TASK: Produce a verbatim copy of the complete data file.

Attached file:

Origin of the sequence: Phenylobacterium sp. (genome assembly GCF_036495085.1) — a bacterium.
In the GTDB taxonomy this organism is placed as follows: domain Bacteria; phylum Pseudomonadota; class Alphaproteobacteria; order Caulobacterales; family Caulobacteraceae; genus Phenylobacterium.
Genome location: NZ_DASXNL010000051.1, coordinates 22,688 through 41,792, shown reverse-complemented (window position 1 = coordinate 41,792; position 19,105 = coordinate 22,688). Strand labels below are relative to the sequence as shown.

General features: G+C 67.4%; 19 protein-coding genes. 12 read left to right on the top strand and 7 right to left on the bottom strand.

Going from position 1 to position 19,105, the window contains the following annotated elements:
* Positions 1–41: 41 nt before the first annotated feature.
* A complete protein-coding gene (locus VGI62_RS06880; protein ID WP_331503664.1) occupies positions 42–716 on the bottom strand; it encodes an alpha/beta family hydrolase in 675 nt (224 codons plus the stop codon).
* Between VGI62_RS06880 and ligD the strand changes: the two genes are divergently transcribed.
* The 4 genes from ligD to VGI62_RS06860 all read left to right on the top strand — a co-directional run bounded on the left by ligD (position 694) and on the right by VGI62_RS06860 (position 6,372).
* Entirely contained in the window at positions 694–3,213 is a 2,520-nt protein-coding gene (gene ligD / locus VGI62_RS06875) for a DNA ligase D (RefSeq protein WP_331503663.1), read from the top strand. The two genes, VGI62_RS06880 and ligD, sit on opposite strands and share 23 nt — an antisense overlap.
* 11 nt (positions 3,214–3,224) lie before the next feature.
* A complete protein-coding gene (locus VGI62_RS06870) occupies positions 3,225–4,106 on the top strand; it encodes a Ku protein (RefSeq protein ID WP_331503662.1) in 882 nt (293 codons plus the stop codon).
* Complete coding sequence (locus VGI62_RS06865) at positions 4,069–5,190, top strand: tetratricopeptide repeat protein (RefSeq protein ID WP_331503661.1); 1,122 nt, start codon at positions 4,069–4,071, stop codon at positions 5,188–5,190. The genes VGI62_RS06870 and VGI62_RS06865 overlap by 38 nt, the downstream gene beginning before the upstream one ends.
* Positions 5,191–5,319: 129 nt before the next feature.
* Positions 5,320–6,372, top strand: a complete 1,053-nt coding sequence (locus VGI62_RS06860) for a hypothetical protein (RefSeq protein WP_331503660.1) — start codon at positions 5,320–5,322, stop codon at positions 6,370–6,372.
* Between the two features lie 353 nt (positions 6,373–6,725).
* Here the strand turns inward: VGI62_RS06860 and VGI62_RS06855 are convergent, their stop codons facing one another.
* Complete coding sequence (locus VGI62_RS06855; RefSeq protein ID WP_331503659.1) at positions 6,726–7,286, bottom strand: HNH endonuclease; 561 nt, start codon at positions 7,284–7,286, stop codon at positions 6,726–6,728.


Origin of the sequence: Phenylobacterium sp. (genome assembly GCF_036495085.1) — a bacterium.
In the GTDB taxonomy this organism is placed as follows: domain Bacteria; phylum Pseudomonadota; class Alphaproteobacteria; order Caulobacterales; family Caulobacteraceae; genus Phenylobacterium.
Genome location: NZ_DASXNL010000051.1, coordinates 22,688 through 41,792, shown reverse-complemented (window position 1 = coordinate 41,792; position 19,105 = coordinate 22,688). Strand labels below are relative to the sequence as shown.

General features: G+C 67.4%; 19 protein-coding genes. 12 read left to right on the top strand and 7 right to left on the bottom strand.

Going from position 1 to position 19,105, the window contains the following annotated elements:
* Positions 1–41: 41 nt before the first annotated feature.
* A complete protein-coding gene (locus VGI62_RS06880; protein ID WP_331503664.1) occupies positions 42–716 on the bottom strand; it encodes an alpha/beta family hydrolase in 675 nt (224 codons plus the stop codon).
* Between VGI62_RS06880 and ligD the strand changes: the two genes are divergently transcribed.
* The 4 genes from ligD to VGI62_RS06860 all read left to right on the top strand — a co-directional run bounded on the left by ligD (position 694) and on the right by VGI62_RS06860 (position 6,372).
* Entirely contained in the window at positions 694–3,213 is a 2,520-nt protein-coding gene (gene ligD / locus VGI62_RS06875) for a DNA ligase D (RefSeq protein WP_331503663.1), read from the top strand. The two genes, VGI62_RS06880 and ligD, sit on opposite strands and share 23 nt — an antisense overlap.
* 11 nt (positions 3,214–3,224) lie before the next feature.
* A complete protein-coding gene (locus VGI62_RS06870) occupies positions 3,225–4,106 on the top strand; it encodes a Ku protein (RefSeq protein ID WP_331503662.1) in 882 nt (293 codons plus the stop codon).
* Complete coding sequence (locus VGI62_RS06865) at positions 4,069–5,190, top strand: tetratricopeptide repeat protein (RefSeq protein ID WP_331503661.1); 1,122 nt, start codon at positions 4,069–4,071, stop codon at positions 5,188–5,190. The genes VGI62_RS06870 and VGI62_RS06865 overlap by 38 nt, the downstream gene beginning before the upstream one ends.
* Positions 5,191–5,319: 129 nt before the next feature.
* Positions 5,320–6,372, top strand: a complete 1,053-nt coding sequence (locus VGI62_RS06860) for a hypothetical protein (RefSeq protein WP_331503660.1) — start codon at positions 5,320–5,322, stop codon at positions 6,370–6,372.
* Between the two features lie 353 nt (positions 6,373–6,725).
* Here the strand turns inward: VGI62_RS06860 and VGI62_RS06855 are convergent, their stop codons facing one another.
* Complete coding sequence (locus VGI62_RS06855; RefSeq protein ID WP_331503659.1) at positions 6,726–7,286, bottom strand: HNH endonuclease; 561 nt, start codon at positions 7,284–7,286, stop codon at positions 6,726–6,728.